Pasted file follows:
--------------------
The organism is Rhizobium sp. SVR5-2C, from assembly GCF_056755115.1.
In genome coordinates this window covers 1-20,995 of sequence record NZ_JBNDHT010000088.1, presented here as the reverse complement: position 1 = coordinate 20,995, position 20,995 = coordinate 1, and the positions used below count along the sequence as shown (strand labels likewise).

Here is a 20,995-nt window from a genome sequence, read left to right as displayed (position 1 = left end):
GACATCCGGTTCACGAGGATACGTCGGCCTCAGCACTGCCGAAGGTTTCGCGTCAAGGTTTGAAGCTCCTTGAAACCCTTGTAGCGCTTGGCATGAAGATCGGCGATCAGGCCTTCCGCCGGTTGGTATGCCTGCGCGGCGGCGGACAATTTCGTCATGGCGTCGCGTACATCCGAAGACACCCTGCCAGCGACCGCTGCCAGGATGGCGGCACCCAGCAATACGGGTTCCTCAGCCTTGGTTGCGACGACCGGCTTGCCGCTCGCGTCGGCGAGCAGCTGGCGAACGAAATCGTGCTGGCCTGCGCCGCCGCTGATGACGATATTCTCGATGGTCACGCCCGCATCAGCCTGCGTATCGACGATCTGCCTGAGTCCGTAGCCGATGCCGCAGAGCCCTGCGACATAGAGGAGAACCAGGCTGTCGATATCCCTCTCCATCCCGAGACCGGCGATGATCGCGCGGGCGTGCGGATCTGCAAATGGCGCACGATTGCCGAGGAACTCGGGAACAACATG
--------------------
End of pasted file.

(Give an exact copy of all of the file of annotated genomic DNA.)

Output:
The organism is Rhizobium sp. SVR5-2C, from assembly GCF_056755115.1.
In genome coordinates this window covers 1-20,995 of sequence record NZ_JBNDHT010000088.1, presented here as the reverse complement: position 1 = coordinate 20,995, position 20,995 = coordinate 1, and the positions used below count along the sequence as shown (strand labels likewise).

Here is a 20,995-nt window from a genome sequence, read left to right as displayed (position 1 = left end):
GACATCCGGTTCACGAGGATACGTCGGCCTCAGCACTGCCGAAGGTTTCGCGTCAAGGTTTGAAGCTCCTTGAAACCCTTGTAGCGCTTGGCATGAAGATCGGCGATCAGGCCTTCCGCCGGTTGGTATGCCTGCGCGGCGGCGGACAATTTCGTCATGGCGTCGCGTACATCCGAAGACACCCTGCCAGCGACCGCTGCCAGGATGGCGGCACCCAGCAATACGGGTTCCTCAGCCTTGGTTGCGACGACCGGCTTGCCGCTCGCGTCGGCGAGCAGCTGGCGAACGAAATCGTGCTGGCCTGCGCCGCCGCTGATGACGATATTCTCGATGGTCACGCCCGCATCAGCCTGCGTATCGACGATCTGCCTGAGTCCGTAGCCGATGCCGCAGAGCCCTGCGACATAGAGGAGAACCAGGCTGTCGATATCCCTCTCCATCCCGAGACCGGCGATGATCGCGCGGGCGTGCGGATCTGCAAATGGCGCACGATTGCCGAGGAACTCGGGAACAACATG